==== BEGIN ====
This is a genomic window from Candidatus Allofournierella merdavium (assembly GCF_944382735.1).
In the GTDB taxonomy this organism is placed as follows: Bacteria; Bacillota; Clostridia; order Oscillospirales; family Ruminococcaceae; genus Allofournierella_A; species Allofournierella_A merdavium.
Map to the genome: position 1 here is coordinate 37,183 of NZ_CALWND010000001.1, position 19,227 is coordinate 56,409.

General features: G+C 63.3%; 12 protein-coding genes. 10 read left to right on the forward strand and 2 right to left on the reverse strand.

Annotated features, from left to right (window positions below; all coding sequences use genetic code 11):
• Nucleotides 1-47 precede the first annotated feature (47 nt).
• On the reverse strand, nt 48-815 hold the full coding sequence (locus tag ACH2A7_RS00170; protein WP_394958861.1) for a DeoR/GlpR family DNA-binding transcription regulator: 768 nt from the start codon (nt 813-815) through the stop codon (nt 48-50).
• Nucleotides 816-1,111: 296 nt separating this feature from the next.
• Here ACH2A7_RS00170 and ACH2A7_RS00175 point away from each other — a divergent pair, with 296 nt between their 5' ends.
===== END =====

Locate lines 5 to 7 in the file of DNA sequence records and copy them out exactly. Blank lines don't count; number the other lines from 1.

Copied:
Annotated features, from left to right (window positions below; all coding sequences use genetic code 11):
• Nucleotides 1-47 precede the first annotated feature (47 nt).
• On the reverse strand, nt 48-815 hold the full coding sequence (locus tag ACH2A7_RS00170; protein WP_394958861.1) for a DeoR/GlpR family DNA-binding transcription regulator: 768 nt from the start codon (nt 813-815) through the stop codon (nt 48-50).